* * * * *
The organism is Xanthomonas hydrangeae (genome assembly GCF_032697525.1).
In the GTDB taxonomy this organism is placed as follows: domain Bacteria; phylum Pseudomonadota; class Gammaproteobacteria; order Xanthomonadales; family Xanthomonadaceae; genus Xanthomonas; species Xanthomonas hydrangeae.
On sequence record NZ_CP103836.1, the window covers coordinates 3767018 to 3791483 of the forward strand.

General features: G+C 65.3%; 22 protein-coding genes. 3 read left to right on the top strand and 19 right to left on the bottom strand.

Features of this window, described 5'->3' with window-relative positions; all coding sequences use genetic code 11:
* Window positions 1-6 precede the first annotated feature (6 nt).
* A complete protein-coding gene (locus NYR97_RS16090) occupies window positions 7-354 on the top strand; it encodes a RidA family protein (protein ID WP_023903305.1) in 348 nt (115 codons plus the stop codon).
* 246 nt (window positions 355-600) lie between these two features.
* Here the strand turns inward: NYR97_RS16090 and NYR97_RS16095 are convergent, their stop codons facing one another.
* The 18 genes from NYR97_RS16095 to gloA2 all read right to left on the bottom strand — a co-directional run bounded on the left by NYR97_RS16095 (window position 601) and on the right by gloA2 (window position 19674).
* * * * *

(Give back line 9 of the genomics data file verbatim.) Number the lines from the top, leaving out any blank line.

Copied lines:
* Here the strand turns inward: NYR97_RS16090 and NYR97_RS16095 are convergent, their stop codons facing one another.